A new report from claims management solutions provider Crawford reveals that the UK’s long, hot Summer has taken its toll on some properties, with a 400% increase in subsidence claims compared to last year.
But it isn’t just the weather that is to blame says the study, but a number of other factors taken into combination too:
- local authority budgets, and the departments that deal with tree maintenance have been hit hard in the last decade due to the financial crisis. With most councils reducing their tree pruning programmes, thousands of urban trees have grown far larger than is desirable, exacerbating the risk of subsidence;
- the financial crisis also depressed the housing market with fewer people moving home, and choosing instead to extend their current properties. The quality of these extensions – especially their foundations – is variable. Many conservatories, for instance, have been built straight onto existing patios without any additional foundations, making them vulnerable to subsidence;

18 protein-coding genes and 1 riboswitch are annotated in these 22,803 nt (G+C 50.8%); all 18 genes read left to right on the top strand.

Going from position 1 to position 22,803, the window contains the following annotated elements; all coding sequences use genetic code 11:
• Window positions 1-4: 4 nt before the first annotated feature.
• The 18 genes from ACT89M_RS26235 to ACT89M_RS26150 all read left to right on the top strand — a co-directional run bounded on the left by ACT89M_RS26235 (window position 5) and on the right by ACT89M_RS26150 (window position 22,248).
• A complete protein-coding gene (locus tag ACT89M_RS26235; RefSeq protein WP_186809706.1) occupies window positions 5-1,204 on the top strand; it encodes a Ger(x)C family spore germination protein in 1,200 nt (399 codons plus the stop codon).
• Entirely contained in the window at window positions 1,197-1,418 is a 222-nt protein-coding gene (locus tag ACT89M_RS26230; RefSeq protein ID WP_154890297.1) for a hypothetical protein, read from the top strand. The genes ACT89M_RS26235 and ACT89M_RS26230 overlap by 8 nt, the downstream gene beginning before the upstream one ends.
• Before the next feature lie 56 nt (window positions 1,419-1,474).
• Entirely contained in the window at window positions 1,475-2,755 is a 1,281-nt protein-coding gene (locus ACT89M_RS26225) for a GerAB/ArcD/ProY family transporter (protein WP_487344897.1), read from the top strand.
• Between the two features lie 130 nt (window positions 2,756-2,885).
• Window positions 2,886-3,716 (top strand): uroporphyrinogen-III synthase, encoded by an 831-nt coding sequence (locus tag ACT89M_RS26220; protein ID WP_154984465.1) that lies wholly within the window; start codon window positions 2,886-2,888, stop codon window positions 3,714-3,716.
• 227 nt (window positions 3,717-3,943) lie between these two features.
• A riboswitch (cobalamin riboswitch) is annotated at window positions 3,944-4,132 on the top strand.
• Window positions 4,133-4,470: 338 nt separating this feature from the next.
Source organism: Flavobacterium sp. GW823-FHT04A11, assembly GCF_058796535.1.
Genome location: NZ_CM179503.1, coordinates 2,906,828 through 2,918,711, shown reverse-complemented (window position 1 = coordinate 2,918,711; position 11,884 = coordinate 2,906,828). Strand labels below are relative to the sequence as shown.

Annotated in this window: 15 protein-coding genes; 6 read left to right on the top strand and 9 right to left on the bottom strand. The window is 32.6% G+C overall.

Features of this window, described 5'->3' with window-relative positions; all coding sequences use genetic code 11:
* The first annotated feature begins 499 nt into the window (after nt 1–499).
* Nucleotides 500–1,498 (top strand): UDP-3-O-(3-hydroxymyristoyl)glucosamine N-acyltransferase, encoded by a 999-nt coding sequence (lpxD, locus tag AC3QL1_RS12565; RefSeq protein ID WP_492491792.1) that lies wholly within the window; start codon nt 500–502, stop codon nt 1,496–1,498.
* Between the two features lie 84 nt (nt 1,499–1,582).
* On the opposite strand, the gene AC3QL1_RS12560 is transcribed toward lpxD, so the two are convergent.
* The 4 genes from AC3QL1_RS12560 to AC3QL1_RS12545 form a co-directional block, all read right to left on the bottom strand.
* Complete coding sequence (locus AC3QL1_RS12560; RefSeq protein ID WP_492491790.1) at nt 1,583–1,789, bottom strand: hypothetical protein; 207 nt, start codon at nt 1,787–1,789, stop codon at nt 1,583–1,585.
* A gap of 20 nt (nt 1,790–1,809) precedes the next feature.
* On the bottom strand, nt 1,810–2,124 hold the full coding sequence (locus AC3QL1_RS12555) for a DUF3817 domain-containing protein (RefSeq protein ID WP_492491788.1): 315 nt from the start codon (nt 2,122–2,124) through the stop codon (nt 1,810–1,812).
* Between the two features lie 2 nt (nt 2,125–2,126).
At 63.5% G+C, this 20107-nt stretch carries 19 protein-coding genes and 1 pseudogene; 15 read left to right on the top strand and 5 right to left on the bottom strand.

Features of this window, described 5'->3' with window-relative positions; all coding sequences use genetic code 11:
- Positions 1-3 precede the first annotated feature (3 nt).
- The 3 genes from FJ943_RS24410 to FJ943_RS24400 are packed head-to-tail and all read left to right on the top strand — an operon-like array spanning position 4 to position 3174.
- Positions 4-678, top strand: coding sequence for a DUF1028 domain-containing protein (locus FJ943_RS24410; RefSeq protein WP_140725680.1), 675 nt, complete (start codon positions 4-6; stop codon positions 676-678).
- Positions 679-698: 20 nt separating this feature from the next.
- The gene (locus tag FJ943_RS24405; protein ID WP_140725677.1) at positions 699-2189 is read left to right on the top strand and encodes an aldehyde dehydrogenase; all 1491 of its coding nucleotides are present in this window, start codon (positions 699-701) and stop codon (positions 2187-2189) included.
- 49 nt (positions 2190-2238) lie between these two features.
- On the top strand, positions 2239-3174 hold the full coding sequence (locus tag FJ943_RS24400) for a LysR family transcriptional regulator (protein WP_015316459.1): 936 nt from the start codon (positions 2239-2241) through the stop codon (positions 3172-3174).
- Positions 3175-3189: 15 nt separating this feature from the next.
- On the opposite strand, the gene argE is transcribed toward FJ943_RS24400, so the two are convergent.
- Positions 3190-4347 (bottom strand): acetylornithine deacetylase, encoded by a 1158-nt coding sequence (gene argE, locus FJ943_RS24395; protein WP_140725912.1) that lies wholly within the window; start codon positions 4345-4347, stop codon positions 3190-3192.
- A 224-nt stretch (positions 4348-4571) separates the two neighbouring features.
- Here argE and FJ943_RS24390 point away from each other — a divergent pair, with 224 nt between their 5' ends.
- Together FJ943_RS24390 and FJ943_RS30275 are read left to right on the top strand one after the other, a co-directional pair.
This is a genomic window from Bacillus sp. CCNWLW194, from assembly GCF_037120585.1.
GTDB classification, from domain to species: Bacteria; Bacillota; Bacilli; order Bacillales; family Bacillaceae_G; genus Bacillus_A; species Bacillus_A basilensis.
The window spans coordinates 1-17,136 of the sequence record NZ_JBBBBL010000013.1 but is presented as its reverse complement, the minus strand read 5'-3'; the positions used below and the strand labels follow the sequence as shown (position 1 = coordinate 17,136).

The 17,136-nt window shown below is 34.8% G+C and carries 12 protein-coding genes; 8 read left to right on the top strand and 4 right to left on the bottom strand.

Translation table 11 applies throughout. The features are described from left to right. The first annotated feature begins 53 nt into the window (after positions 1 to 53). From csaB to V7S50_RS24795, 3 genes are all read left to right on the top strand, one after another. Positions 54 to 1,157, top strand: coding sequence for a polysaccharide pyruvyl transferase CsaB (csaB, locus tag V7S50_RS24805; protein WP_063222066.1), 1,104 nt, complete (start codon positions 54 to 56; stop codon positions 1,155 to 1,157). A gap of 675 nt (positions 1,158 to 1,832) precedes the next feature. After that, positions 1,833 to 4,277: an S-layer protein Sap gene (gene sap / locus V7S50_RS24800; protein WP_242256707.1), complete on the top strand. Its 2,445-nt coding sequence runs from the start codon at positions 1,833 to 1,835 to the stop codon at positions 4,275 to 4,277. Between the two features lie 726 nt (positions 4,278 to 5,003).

- extensions have also moved the external walls of many properties nearer to large garden trees.
Another source - remote monitoring company Moniteye - are tracking properties in London and noticing alarming trends. These properties are monitored remotely every 8 hours and the data confirms cracks are widening due to the combined effects of the unusually dry summer weather and moisture seeking tree roots, causing clay shrinkage of the founding sub-soils.
A spokesman said: “Despite heavy and short periods of rainfall, the overall trend is suggesting an insurance subsidence claim surge is on the horizon. A subsidence claims surge has not been experienced for a number of years but our data shows the rapidity of crack movement directly correlated to the hot summer we have just had”.